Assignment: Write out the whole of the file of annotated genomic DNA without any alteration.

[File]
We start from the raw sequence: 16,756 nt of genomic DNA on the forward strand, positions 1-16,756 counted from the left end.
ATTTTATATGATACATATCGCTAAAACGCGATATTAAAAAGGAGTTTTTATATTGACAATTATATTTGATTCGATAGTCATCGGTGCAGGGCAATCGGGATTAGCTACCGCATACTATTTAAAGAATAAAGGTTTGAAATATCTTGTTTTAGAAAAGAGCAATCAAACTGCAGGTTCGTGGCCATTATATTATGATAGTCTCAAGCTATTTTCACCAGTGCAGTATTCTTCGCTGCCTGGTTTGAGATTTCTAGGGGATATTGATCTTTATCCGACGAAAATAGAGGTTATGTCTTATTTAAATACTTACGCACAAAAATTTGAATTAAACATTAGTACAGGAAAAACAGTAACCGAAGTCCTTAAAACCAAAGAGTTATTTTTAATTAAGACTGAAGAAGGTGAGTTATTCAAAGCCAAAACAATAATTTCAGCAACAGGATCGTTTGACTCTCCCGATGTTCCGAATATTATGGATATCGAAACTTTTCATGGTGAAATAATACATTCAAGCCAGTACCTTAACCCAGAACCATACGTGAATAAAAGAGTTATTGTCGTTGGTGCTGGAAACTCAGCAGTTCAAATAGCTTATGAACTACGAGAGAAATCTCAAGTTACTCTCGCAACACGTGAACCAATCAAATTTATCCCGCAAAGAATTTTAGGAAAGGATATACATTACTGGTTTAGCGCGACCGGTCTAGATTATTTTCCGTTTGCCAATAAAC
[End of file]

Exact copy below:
We start from the raw sequence: 16,756 nt of genomic DNA on the forward strand, positions 1-16,756 counted from the left end.
ATTTTATATGATACATATCGCTAAAACGCGATATTAAAAAGGAGTTTTTATATTGACAATTATATTTGATTCGATAGTCATCGGTGCAGGGCAATCGGGATTAGCTACCGCATACTATTTAAAGAATAAAGGTTTGAAATATCTTGTTTTAGAAAAGAGCAATCAAACTGCAGGTTCGTGGCCATTATATTATGATAGTCTCAAGCTATTTTCACCAGTGCAGTATTCTTCGCTGCCTGGTTTGAGATTTCTAGGGGATATTGATCTTTATCCGACGAAAATAGAGGTTATGTCTTATTTAAATACTTACGCACAAAAATTTGAATTAAACATTAGTACAGGAAAAACAGTAACCGAAGTCCTTAAAACCAAAGAGTTATTTTTAATTAAGACTGAAGAAGGTGAGTTATTCAAAGCCAAAACAATAATTTCAGCAACAGGATCGTTTGACTCTCCCGATGTTCCGAATATTATGGATATCGAAACTTTTCATGGTGAAATAATACATTCAAGCCAGTACCTTAACCCAGAACCATACGTGAATAAAAGAGTTATTGTCGTTGGTGCTGGAAACTCAGCAGTTCAAATAGCTTATGAACTACGAGAGAAATCTCAAGTTACTCTCGCAACACGTGAACCAATCAAATTTATCCCGCAAAGAATTTTAGGAAAGGATATACATTACTGGTTTAGCGCGACCGGTCTAGATTATTTTCCGTTTGCCAATAAAC